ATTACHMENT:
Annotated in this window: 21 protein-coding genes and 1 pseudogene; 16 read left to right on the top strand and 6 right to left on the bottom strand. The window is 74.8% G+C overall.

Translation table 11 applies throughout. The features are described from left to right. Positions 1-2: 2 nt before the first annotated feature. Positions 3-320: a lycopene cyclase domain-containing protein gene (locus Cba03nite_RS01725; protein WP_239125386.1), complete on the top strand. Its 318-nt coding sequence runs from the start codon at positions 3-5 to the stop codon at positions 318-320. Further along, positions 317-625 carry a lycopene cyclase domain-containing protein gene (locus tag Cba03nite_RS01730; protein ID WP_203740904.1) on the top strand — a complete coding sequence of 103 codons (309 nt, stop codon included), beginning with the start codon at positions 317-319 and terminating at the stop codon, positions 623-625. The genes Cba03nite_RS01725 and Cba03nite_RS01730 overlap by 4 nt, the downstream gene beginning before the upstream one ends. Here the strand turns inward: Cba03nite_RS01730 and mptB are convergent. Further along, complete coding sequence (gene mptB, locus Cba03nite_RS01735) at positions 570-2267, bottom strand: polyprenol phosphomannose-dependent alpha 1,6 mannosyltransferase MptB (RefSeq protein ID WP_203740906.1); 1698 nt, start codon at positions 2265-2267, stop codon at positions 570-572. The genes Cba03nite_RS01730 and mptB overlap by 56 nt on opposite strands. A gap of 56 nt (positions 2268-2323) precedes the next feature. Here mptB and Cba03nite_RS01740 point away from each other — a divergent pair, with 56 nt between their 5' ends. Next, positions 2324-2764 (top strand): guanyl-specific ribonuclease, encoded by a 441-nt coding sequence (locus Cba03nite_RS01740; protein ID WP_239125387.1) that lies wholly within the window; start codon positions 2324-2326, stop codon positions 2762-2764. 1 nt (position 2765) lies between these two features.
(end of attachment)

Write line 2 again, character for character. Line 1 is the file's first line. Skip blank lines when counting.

Translation table 11 applies throughout. The features are described from left to right. Positions 1-2: 2 nt before the first annotated feature. Positions 3-320: a lycopene cyclase domain-containing protein gene (locus Cba03nite_RS01725; protein WP_239125386.1), complete on the top strand. Its 318-nt coding sequence runs from the start codon at positions 3-5 to the stop codon at positions 318-320. Further along, positions 317-625 carry a lycopene cyclase domain-containing protein gene (locus tag Cba03nite_RS01730; protein ID WP_203740904.1) on the top strand — a complete coding sequence of 103 codons (309 nt, stop codon included), beginning with the start codon at positions 317-319 and terminating at the stop codon, positions 623-625. The genes Cba03nite_RS01725 and Cba03nite_RS01730 overlap by 4 nt, the downstream gene beginning before the upstream one ends. Here the strand turns inward: Cba03nite_RS01730 and mptB are convergent. Further along, complete coding sequence (gene mptB, locus Cba03nite_RS01735) at positions 570-2267, bottom strand: polyprenol phosphomannose-dependent alpha 1,6 mannosyltransferase MptB (RefSeq protein ID WP_203740906.1); 1698 nt, start codon at positions 2265-2267, stop codon at positions 570-572. The genes Cba03nite_RS01730 and mptB overlap by 56 nt on opposite strands. A gap of 56 nt (positions 2268-2323) precedes the next feature. Here mptB and Cba03nite_RS01740 point away from each other — a divergent pair, with 56 nt between their 5' ends. Next, positions 2324-2764 (top strand): guanyl-specific ribonuclease, encoded by a 441-nt coding sequence (locus Cba03nite_RS01740; protein ID WP_239125387.1) that lies wholly within the window; start codon positions 2324-2326, stop codon positions 2762-2764. 1 nt (position 2765) lies between these two features.